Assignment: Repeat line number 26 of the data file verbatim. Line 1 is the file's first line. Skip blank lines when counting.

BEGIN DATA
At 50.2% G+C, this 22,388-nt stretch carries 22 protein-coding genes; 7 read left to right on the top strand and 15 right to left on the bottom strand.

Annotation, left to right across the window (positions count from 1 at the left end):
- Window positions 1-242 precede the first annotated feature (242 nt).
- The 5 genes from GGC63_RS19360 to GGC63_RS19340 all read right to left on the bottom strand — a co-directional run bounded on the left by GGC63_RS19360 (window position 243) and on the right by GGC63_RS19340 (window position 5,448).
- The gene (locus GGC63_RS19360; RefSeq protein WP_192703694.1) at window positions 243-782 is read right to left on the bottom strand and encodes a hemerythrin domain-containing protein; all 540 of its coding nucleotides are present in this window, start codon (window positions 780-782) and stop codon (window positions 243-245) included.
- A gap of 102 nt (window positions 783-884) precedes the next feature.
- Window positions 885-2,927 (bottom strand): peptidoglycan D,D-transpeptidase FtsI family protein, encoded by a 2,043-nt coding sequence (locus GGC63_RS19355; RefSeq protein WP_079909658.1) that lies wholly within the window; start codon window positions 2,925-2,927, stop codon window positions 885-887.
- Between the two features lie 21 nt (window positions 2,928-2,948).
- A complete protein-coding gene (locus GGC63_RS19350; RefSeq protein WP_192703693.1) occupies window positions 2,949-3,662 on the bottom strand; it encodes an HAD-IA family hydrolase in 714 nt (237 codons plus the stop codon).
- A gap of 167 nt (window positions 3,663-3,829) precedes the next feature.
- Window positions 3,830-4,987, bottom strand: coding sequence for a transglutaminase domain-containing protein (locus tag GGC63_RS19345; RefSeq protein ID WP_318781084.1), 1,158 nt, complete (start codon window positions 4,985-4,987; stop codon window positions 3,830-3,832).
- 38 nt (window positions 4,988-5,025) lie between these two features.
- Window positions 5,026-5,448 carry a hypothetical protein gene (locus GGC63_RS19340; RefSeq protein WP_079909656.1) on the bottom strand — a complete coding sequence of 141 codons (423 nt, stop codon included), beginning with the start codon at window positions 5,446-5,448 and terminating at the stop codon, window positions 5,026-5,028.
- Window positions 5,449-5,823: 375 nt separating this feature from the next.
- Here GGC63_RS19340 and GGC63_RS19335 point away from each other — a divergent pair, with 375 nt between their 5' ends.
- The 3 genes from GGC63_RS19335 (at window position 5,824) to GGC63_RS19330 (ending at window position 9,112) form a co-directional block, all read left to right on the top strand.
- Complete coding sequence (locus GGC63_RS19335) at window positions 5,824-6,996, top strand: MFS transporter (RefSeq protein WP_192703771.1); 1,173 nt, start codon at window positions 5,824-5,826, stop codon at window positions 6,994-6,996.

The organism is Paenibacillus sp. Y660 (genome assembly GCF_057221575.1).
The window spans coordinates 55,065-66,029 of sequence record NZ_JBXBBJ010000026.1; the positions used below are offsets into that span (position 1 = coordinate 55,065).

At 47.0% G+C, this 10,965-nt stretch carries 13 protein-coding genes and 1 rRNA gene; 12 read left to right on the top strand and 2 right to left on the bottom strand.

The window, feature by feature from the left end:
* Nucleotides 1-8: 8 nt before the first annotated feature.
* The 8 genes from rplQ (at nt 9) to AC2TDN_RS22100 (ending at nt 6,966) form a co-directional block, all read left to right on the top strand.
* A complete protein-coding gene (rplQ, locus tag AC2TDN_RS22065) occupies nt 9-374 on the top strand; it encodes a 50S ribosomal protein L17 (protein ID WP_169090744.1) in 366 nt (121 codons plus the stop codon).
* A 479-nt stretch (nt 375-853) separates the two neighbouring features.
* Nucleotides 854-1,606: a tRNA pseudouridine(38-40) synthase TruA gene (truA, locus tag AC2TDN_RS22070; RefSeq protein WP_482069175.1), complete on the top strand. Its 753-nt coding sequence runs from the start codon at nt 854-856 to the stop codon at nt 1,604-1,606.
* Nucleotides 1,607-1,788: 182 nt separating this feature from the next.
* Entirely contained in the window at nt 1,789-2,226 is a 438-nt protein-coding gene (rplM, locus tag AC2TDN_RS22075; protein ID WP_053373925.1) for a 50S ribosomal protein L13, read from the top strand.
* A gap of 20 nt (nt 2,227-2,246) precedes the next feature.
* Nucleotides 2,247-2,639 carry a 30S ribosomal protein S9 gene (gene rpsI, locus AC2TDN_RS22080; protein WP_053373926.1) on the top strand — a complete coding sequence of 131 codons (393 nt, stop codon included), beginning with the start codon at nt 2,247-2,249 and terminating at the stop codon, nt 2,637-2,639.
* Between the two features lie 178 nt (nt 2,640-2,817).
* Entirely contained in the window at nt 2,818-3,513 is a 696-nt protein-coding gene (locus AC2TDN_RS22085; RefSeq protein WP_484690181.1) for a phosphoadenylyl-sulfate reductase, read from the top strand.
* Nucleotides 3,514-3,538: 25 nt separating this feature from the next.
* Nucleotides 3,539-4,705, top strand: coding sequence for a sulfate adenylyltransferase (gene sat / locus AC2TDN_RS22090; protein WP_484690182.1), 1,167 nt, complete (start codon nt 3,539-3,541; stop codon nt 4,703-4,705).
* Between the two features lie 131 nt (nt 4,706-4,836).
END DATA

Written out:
* Nucleotides 854-1,606: a tRNA pseudouridine(38-40) synthase TruA gene (truA, locus tag AC2TDN_RS22070; RefSeq protein WP_482069175.1), complete on the top strand. Its 753-nt coding sequence runs from the start codon at nt 854-856 to the stop codon at nt 1,604-1,606.